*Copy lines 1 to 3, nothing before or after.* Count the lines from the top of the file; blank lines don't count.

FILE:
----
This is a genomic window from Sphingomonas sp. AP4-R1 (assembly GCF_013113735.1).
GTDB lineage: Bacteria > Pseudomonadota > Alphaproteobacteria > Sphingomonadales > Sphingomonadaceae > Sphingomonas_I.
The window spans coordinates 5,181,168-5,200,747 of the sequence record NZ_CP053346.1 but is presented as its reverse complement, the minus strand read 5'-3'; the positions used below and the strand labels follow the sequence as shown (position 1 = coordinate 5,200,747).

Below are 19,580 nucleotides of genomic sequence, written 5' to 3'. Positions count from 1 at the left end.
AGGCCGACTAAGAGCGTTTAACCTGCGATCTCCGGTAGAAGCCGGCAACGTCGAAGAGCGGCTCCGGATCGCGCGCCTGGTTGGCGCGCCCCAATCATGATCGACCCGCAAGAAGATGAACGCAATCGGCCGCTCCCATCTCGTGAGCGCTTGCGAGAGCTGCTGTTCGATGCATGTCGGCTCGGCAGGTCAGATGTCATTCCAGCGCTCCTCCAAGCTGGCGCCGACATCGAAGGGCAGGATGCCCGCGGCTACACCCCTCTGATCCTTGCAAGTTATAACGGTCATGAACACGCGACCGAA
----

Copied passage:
This is a genomic window from Sphingomonas sp. AP4-R1 (assembly GCF_013113735.1).
GTDB lineage: Bacteria > Pseudomonadota > Alphaproteobacteria > Sphingomonadales > Sphingomonadaceae > Sphingomonas_I.
The window spans coordinates 5,181,168-5,200,747 of the sequence record NZ_CP053346.1 but is presented as its reverse complement, the minus strand read 5'-3'; the positions used below and the strand labels follow the sequence as shown (position 1 = coordinate 5,200,747).